Tue | Mar 2, 2021

World Cup sticker mania grips Serbia

Published:Saturday | May 1, 2010 | 12:00 AM
Didier Drogba
Cesc Fabregas
Nemanja Vidic
Wayne Rooney
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BELGRADE, Serbia (AP):Didier Drogba for Nemanja Vidic and Dragoslav Ivanovic? No way, I need Cesc Fabregas!

This is not some transfer market for top Premier League players, but a bustling street trading floor in downtown Belgrade where World Cup stickers are being frantically swapped.

The sticker mania has engulfed Serbia. But unlike in the rest of the world where collecting stickers of football players and teams for an official World Cup book album is mostly a school kids' hobby, here this is done mainly by the older ones.

"The point is to collect some 640 stickers and complete your album before the World Cup," said Milos Nenadic, 45, as he shouted "I need Tim Wiese!" - the Germany goalkeeper - to hundreds of other collectors who gather daily in downtown Belgrade at an impromptu sticker market at a fountain in front of Hotel Moskva.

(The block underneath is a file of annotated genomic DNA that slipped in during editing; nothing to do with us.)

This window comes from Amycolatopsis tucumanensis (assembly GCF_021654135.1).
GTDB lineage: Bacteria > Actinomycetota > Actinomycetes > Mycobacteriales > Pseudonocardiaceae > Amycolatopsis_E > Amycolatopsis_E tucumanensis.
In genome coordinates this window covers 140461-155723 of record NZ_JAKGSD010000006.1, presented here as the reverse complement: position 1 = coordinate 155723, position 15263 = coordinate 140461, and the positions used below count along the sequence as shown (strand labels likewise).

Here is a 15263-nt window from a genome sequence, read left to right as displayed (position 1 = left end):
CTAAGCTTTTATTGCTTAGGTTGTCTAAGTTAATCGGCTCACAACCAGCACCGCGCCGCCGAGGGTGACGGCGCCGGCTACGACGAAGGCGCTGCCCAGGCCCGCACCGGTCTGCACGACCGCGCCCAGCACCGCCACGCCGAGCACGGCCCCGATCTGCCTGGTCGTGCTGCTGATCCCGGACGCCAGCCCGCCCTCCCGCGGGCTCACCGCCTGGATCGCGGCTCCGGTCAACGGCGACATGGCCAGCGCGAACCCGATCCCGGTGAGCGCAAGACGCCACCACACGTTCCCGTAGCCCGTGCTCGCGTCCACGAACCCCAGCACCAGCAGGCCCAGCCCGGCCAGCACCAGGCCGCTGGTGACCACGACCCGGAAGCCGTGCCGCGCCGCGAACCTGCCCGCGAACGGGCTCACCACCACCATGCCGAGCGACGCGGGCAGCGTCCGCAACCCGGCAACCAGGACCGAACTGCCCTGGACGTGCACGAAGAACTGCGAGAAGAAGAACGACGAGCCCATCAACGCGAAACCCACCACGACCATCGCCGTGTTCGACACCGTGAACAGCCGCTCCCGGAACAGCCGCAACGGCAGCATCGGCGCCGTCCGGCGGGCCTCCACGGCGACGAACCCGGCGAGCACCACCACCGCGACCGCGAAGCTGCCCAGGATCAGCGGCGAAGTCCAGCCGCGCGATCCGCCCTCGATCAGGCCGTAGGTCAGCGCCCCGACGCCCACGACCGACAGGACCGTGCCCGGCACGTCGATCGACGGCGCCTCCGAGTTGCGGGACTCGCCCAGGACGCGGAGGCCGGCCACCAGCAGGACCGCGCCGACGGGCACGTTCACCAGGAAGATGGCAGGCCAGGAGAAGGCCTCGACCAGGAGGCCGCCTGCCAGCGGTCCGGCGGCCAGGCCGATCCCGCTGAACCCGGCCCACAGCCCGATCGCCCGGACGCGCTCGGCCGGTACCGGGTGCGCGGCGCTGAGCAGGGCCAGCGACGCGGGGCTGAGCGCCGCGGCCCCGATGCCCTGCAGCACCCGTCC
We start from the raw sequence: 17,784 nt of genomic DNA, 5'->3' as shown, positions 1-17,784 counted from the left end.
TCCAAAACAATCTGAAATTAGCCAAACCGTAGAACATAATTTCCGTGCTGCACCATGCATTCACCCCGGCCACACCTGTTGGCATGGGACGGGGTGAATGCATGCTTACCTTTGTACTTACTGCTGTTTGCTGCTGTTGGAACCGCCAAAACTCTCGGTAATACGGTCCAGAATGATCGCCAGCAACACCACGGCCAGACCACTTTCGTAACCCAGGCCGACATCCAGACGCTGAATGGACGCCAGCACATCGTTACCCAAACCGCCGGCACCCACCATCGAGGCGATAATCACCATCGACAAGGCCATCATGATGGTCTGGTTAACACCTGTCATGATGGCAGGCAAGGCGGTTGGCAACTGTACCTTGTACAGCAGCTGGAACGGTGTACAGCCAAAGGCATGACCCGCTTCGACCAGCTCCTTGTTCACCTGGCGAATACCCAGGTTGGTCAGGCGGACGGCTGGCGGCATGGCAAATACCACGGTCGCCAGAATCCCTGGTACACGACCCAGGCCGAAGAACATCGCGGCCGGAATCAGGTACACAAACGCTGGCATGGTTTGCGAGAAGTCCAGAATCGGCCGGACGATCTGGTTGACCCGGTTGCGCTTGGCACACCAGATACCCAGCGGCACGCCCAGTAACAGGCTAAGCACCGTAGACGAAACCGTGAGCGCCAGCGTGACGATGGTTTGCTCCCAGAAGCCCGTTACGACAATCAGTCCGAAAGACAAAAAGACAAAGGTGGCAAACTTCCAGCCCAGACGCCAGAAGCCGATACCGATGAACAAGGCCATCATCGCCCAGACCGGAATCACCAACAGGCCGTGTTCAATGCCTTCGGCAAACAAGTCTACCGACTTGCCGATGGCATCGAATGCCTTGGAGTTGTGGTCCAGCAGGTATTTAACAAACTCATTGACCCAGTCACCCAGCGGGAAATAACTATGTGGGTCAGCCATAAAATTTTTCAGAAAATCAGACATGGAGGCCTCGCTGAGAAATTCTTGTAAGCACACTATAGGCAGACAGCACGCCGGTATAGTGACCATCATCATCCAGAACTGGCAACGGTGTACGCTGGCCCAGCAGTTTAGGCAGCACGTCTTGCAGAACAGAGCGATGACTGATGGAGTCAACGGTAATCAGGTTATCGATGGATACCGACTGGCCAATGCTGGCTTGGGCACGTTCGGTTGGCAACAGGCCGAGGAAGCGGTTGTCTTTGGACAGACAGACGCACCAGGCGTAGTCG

"Believe me, I have been trying in vain to find Wiese for days to complete my album, but without any luck," said Dragica Jovanovic, 32. "When it comes down to a few missing stickers, it's really hard to find them."

She said that collectors from many other European countries, like the Netherlands, Slovenia or Croatia, come to Belgrade in search for the missing stickers.

The 'Panini' sticker book albums are highly popular worldwide. They and the individual stickers with the portraits of player of all 32 teams taking part at this summer's World Cup in South Africa are mostly sold at news-stands.

Once the album is completed, it can be mailed for a lottery where the main prize is a free trip to the World Cup. But, most of the collectors would rather keep their cherished albums than try their luck in the lottery.

"I would never give up my album for the lottery," said the 10-year-old Vuk Mihajlovic. "The chances of winning the prize are slim, and this album is really hard to collect."

"Watching my collection will be like being at the World Cup," said Milan Milovanovic, 25, who like hundreds of others who gather daily at the spot has no plans to travel to South Africa for the tournament to support the Serbian team.

"It's because of the security at the World Cup ... joking, it's simply too expensive to get there, hotels, plane tickets and the rest," Milovanovic said.